35. Between March and October 2007, some 1,200 local government officials representing all 15 counties benefited from civic education training, which was jointly conducted by the Government, the United Nations, non-governmental organizations and donors. The training focused on leadership, national identity, transparency, accountability, human rights, the Millennium Development Goals, peacebuilding and reconciliation.
36. The United Nations country team and UNMIL are assisting the Liberia Institute for Statistics and Geo-Information Services with its preparations to conduct a national census from 21 to 27 March. It will be the first census to be conducted by the Government of Liberia since 1984. UNMIL has trained 156 field officers on the use of the global positioning system and has provided topographic and satellite maps to the Institute. UNMIL will also provide logistical support to facilitate the census process.
F. Promoting efficient management of natural resources
37. As part of the Government efforts to regain control over and efficiently manage the natural resources of the country, the Forestry Development Authority has signed a management contract with a Swiss firm aimed at discouraging the illegal production of timber and ensuring that exported forest products meet international standards. The process of submitting the 10 core regulations of the Authority for public review has also been completed. To date, some 85 local and foreign firms have indicated interest in participating in commercial logging. In the meantime, the Government has set up an inter-ministerial forestry concessions committee to, inter alia, review concession agreements, approve reports of the concessions bid evaluation panel and prepare an annual concessions plan for its approval.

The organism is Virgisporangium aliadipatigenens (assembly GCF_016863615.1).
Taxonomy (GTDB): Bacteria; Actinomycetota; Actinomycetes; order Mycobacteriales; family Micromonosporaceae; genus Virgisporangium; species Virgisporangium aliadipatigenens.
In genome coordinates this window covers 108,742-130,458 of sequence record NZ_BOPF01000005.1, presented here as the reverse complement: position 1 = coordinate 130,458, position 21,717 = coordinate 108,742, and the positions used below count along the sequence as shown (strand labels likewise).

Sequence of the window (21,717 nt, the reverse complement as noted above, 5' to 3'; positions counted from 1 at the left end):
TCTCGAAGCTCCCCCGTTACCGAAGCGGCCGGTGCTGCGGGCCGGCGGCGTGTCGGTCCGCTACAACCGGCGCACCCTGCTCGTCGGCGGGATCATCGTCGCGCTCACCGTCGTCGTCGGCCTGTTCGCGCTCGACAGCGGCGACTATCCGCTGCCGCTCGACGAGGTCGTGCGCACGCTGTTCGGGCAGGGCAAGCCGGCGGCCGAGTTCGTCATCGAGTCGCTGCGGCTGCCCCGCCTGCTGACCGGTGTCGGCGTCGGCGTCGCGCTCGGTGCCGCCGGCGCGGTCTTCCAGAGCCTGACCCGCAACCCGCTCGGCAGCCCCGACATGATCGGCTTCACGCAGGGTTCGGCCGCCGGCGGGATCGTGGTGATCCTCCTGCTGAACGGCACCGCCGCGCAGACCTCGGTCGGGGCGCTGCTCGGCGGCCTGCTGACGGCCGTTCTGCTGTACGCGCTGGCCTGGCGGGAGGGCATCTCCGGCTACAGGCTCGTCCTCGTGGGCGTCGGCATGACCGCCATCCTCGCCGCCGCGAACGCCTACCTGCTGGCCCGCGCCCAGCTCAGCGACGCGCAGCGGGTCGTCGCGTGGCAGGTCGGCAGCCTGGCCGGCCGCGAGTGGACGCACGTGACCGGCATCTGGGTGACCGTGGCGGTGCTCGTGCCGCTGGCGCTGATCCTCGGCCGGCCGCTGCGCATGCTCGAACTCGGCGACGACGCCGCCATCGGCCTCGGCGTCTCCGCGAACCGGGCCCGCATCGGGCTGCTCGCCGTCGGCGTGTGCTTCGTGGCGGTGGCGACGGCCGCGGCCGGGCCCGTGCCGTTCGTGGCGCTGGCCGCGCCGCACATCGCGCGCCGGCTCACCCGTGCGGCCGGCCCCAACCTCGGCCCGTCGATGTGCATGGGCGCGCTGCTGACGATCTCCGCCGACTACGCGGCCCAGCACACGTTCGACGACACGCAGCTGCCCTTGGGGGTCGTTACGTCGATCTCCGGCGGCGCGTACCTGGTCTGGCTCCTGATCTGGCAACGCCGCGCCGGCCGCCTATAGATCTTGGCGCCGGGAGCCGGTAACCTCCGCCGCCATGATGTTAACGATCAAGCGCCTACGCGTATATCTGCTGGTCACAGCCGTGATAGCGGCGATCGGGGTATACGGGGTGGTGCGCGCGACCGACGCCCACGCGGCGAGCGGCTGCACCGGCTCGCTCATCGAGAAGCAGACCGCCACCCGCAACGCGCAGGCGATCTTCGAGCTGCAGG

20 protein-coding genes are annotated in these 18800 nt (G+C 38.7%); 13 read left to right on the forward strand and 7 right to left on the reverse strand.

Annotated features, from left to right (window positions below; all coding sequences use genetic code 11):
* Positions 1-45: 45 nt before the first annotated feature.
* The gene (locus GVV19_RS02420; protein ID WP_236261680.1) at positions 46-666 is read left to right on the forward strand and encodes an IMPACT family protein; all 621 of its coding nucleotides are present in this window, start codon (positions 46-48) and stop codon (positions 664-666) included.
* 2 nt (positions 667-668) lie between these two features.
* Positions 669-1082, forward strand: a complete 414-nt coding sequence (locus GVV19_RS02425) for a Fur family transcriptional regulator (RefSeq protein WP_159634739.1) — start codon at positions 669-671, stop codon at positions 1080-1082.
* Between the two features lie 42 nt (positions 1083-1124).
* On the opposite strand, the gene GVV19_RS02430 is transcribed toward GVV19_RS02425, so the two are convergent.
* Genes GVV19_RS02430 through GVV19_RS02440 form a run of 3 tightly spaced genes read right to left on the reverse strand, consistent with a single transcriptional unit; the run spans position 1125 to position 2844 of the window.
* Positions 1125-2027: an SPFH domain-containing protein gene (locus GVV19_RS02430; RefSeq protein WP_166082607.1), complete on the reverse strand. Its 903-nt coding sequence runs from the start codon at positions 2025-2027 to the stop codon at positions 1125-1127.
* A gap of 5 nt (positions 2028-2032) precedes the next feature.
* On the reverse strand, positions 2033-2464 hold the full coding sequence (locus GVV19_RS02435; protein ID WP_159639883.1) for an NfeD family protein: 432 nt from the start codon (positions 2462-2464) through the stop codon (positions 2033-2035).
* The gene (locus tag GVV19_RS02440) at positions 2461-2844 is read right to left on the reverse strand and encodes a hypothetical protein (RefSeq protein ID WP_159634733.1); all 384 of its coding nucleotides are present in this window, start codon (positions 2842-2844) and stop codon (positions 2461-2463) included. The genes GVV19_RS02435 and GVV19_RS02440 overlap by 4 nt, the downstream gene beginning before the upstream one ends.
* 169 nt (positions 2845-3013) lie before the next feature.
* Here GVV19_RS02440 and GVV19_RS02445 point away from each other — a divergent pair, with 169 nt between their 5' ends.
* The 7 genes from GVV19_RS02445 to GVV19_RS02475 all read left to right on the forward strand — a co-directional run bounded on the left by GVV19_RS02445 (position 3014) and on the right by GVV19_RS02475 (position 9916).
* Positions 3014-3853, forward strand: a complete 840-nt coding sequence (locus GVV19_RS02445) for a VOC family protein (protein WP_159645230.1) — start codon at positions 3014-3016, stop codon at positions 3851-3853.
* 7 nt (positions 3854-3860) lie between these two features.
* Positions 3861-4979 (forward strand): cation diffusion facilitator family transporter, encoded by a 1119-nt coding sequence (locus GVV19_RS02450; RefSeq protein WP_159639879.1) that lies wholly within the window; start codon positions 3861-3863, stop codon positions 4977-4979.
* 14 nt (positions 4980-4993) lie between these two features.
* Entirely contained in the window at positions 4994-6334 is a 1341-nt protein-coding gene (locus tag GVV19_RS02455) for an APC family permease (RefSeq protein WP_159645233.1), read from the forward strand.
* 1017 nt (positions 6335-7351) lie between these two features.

38. Liberia resumed exporting rough diamonds in September 2007. In November 2007, Liberia attended its first Kimberley Process Certification Scheme plenary in Brussels. Meanwhile, the Government continued its efforts to reorganize the diamond sector by converting the Government Diamonds Office into the Office of Precious Minerals, and the Presidential Task Force on Diamonds into the Liberian Diamond Board. It also completed a draft mineral policy and is working towards the establishment of a mining cadastre system.